Brown Bear, Brown Bear, What Do You See? is the perfect book for building a coding algorithm. It asks over and over again what is being seen. On the Brown Bear, Brown Bear Algorithm Activity children will draw arrow from the brown bear to first thing that he sees. After drawing arrow north connecting the brown bear to the red bird, children will need to decide which direction they need to go to get to the yellow duck. Will they need to go just one direction or a combination of directions to get from the bear to character at the end of the story Brown Bear, Brown Bear What Do You See?
There really isn’t just one series of steps that needs to be used to get from one animal to another. There are definitely shorter routes and longer routes. When you are building an algorithm, you want create the shortest number of steps between one thing and the next. When I am building paper algorithms with my students, we try to do the same thing.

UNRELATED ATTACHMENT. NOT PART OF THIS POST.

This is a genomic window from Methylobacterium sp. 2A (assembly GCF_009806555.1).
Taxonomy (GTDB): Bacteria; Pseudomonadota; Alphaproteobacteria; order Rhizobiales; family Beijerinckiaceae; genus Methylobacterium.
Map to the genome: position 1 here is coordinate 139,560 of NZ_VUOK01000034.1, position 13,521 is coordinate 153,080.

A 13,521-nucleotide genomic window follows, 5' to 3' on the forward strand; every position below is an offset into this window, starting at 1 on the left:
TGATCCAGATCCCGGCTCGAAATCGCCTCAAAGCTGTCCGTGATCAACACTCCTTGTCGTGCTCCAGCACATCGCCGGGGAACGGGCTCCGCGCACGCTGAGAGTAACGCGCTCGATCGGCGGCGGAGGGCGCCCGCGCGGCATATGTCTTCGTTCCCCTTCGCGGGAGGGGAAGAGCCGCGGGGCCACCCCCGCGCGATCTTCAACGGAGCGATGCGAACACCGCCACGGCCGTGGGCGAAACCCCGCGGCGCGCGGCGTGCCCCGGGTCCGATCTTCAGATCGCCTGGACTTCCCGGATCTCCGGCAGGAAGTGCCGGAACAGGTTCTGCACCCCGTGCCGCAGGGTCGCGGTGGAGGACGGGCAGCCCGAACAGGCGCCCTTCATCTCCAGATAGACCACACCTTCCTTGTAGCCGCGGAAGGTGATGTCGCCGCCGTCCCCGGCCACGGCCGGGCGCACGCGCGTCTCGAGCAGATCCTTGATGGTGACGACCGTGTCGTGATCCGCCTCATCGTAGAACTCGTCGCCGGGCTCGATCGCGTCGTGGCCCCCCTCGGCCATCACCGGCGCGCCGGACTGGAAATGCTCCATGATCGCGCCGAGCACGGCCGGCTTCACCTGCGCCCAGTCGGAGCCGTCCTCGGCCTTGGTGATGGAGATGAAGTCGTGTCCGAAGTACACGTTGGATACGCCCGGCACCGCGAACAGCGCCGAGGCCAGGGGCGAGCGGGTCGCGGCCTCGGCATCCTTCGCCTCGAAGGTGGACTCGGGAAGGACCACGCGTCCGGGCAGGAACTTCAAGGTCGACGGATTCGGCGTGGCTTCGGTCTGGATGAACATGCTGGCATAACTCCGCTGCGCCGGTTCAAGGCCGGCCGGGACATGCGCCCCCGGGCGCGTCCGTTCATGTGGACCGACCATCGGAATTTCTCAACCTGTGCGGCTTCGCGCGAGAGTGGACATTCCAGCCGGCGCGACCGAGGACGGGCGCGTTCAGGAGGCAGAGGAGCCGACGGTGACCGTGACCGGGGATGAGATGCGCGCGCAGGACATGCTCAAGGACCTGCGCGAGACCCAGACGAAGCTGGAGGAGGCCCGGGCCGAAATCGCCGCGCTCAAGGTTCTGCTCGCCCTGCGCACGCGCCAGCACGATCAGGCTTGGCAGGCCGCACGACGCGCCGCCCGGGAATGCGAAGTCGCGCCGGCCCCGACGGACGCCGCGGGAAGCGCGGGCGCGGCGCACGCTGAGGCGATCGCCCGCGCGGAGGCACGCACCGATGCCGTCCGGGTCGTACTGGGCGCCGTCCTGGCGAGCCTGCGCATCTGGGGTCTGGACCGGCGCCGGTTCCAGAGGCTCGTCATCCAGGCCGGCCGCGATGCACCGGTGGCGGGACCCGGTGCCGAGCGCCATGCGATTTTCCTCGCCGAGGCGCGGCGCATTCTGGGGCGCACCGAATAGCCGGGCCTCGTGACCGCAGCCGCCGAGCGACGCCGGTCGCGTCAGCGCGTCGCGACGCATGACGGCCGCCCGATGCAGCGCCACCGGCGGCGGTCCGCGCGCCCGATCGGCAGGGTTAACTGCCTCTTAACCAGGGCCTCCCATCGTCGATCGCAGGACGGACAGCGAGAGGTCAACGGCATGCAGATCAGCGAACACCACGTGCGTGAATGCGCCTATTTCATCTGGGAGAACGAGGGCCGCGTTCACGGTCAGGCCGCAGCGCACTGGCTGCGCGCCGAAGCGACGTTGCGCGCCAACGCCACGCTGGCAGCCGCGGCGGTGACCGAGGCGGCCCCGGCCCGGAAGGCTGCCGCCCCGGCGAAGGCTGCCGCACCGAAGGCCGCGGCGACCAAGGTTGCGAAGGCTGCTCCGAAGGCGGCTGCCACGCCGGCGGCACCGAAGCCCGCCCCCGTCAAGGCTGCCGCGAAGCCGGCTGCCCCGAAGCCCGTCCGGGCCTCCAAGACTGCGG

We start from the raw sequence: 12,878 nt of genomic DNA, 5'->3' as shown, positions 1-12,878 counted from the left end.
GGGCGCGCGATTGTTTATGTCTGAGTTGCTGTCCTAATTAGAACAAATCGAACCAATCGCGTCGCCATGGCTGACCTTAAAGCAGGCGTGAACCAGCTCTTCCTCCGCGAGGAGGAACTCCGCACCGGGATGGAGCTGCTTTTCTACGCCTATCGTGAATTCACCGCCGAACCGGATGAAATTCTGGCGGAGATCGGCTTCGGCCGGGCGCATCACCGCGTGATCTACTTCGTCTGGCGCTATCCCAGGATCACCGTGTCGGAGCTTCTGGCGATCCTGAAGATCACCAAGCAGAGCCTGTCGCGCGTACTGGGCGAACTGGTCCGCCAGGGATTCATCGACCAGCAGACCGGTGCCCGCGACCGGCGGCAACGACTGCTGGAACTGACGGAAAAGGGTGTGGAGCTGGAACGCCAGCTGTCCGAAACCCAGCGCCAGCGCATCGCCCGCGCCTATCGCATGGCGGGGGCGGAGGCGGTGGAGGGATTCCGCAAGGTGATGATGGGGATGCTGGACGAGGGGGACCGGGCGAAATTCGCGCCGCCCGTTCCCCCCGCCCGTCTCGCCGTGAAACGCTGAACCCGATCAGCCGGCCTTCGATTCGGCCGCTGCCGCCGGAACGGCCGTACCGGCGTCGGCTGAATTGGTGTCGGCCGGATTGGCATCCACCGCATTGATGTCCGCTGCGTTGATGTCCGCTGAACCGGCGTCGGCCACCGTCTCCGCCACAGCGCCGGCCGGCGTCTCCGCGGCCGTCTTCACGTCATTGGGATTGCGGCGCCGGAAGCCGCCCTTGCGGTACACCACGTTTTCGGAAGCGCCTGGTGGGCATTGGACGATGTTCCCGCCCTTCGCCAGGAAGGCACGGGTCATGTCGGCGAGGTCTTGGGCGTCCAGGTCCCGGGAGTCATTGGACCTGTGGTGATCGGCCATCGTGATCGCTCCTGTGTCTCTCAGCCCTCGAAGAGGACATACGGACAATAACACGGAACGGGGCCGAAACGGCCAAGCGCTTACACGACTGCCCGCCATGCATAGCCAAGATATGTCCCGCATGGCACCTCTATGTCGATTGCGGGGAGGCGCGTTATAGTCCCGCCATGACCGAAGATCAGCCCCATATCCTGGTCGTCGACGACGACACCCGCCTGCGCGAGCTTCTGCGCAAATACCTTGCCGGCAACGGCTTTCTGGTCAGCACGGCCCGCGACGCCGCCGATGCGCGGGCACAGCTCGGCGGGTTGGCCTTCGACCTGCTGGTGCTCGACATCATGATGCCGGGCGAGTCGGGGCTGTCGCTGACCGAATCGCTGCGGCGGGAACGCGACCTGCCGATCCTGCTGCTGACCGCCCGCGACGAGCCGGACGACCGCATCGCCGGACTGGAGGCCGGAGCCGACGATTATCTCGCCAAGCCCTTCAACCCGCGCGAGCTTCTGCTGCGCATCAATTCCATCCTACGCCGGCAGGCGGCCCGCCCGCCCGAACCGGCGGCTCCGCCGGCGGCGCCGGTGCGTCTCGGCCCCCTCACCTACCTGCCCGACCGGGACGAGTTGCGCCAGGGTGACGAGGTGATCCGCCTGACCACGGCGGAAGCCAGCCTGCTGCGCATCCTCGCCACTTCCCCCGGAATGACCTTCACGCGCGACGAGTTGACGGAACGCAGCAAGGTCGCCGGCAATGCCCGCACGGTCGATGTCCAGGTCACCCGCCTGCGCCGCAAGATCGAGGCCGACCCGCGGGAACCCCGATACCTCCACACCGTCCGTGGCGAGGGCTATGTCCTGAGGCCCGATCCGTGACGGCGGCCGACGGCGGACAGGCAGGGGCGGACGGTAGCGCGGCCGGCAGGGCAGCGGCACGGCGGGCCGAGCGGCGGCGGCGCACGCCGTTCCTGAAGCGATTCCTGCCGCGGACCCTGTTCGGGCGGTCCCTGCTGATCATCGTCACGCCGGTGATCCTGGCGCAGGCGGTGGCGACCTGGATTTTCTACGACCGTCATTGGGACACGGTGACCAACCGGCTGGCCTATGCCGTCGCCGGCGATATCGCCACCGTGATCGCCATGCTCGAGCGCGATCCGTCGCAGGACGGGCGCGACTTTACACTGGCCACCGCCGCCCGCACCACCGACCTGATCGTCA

While I advocate that they just use one direction per box and try not to place a direction in the animal box on this Brown Bear, Brown Bear printable, it doesn’t always happen. Some try to come with complex algorithms that have lots of directions. I unusually take the time to tell my student that computer coders or programmers try to make their algorithms simple. Too many steps or a complicate series of steps can lead to trouble.
The ultimate goal is to give my students an understanding of coding even when they are in kindergarten or first grade. My older students are learning to code using Code.org. Next year my first graders will be using it too.